Credit Suisse Faces Verdict in Cocaine-Cash Trial –

Credit Suisse Faces Verdict in Cocaine-Cash Trial

Swiss judges are set to rule on the case of Credit Suisse and an employee on the company’s failure to prevent the laundering of money related to cocaine and cash. The bank is accused of allowing the money laundering of tens of millions of euros and failing to prevent the spread of drug-trafficking gangs. A bank employee was convicted of a felony for his role in facilitating the illegal activities of other Credit Suisse employees and the former Bulgarian wrestler Evelin Banev-Brendo.

Swiss prosecutors have not publicly identified the names of the people who were accused of money laundering. A criminal case can only be initiated against a bank if a local prosecutor believes the institution did not screen its employees sufficiently. The former Credit Suisse manager, who can only be identified as E because of reporting restrictions in Switzerland, is suspected of accepting deposits of used bank notes worth 500,000 euros at a time. Such cash deposits were common at the time due to the parsimont state of Bulgarian banks.

In February, the former employee of Credit Suisse was accused of facilitating the movement of nearly CHF19 million from one account to another. Despite the fact that the bank’s anti-money laundering framework had not been in place for more than a decade, the employee had been working for it for only two years. As a result, the presiding judge excluded evidence from before February 2007.

Credit Suisse has pleaded not guilty to the charges, and has said it will appeal the verdict. The court considered the bank’s client relations with a Bulgarian cocaine trafficking gang and its failure to monitor its own anti-money laundering policies. The bank’s failure to prevent money laundering has been seen as a test case for tougher banking laws. Currently the second largest bank in Switzerland, Credit Suisse has suffered billions of dollars due to risk management.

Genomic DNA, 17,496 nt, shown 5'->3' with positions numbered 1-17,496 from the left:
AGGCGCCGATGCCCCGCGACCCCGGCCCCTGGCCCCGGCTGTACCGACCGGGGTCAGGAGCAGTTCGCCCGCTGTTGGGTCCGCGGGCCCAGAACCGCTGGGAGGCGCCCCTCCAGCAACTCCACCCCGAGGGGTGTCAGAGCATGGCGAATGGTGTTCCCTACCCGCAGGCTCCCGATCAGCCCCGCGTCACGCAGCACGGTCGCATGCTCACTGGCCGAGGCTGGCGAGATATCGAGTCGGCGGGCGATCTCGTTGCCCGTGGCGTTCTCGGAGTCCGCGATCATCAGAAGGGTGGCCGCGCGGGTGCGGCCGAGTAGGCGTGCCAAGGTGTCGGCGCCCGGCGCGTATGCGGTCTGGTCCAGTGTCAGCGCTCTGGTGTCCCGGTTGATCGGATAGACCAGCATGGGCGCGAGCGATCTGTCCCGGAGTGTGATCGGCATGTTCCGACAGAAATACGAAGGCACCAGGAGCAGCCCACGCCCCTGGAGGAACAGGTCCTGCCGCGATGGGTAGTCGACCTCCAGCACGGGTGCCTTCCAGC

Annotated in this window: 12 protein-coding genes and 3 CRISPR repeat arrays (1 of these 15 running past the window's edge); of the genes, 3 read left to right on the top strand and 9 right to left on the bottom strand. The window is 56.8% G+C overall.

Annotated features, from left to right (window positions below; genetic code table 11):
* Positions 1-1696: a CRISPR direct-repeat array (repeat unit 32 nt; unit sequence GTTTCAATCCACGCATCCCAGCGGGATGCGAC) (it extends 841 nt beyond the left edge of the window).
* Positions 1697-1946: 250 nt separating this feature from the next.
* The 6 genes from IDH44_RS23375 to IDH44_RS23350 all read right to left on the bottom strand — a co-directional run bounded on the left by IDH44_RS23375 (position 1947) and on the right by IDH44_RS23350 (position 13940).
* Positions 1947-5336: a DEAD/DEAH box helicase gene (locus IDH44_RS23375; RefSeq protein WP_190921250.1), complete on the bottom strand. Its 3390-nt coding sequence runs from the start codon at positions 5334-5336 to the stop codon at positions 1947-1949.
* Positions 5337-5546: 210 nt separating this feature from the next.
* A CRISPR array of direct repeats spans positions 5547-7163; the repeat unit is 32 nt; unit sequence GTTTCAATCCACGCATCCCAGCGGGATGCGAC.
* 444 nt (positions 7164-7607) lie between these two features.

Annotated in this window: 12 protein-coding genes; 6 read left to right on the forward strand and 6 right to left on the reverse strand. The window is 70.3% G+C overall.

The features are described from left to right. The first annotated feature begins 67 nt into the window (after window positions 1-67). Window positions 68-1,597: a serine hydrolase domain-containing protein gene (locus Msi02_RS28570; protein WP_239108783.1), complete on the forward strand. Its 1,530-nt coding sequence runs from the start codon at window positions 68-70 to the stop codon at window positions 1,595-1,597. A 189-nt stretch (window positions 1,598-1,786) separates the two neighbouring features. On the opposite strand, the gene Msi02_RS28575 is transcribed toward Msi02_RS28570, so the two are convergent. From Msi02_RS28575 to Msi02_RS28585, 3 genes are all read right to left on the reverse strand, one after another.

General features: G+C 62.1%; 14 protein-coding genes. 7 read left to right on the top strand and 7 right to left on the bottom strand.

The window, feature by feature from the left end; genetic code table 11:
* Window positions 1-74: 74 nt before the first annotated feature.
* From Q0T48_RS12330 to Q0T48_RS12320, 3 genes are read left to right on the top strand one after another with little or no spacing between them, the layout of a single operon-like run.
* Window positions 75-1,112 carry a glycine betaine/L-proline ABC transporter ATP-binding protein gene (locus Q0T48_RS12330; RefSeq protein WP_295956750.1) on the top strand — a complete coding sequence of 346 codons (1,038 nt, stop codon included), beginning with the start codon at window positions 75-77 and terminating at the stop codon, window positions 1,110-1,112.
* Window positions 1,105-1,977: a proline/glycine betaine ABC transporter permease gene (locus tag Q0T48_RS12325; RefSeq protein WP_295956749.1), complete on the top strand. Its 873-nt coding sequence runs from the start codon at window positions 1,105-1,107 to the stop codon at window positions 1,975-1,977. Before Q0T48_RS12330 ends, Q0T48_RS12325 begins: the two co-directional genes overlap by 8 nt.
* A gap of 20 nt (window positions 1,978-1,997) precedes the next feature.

As a result of the scandal, the banking industry in Switzerland has changed and reformed itself. While many people blame banks for the state of affairs, the fact is that they are good capitalists. They aim to maximize their profits within the legal framework. They use historical rates to calculate currency conversions and have adopted know-your-client checks. However, this has not stopped the scandal from spreading to other countries.

As a result, the bank had to freeze the accounts of several of its clients. One of its most prominent clients, Stefan Sederholm, opened a Credit Suisse account in 2008. He was convicted in the Philippines of human trafficking and cocaine. He is still on trial, but he no longer works there. It’s unclear if he will appeal the case.

The two alleged gang members are also facing multiple charges of money laundering. One is being tried for money laundering, while the other is facing drug trafficking. Banev, a former Credit Suisse employee, was arrested in Bulgaria in September and cannot be named because of Swiss privacy laws. In February, his legal representatives denied he had anything to do with the cash laundering and drug trafficking.

About the Author: Michael Douglas

Hello to all of the loyal readers of My name is Michael Douglas and I am a professional writer and freelance photographer. I spent many years writing for some of the top media publications around the world and have covered topics both domestic and international. In my free time I love to ride my bicycle with my wife and sons, go bowling or golf, and take our dog Maggie for walks. I thank you all for reading and look forward to sharing more stories from around the world.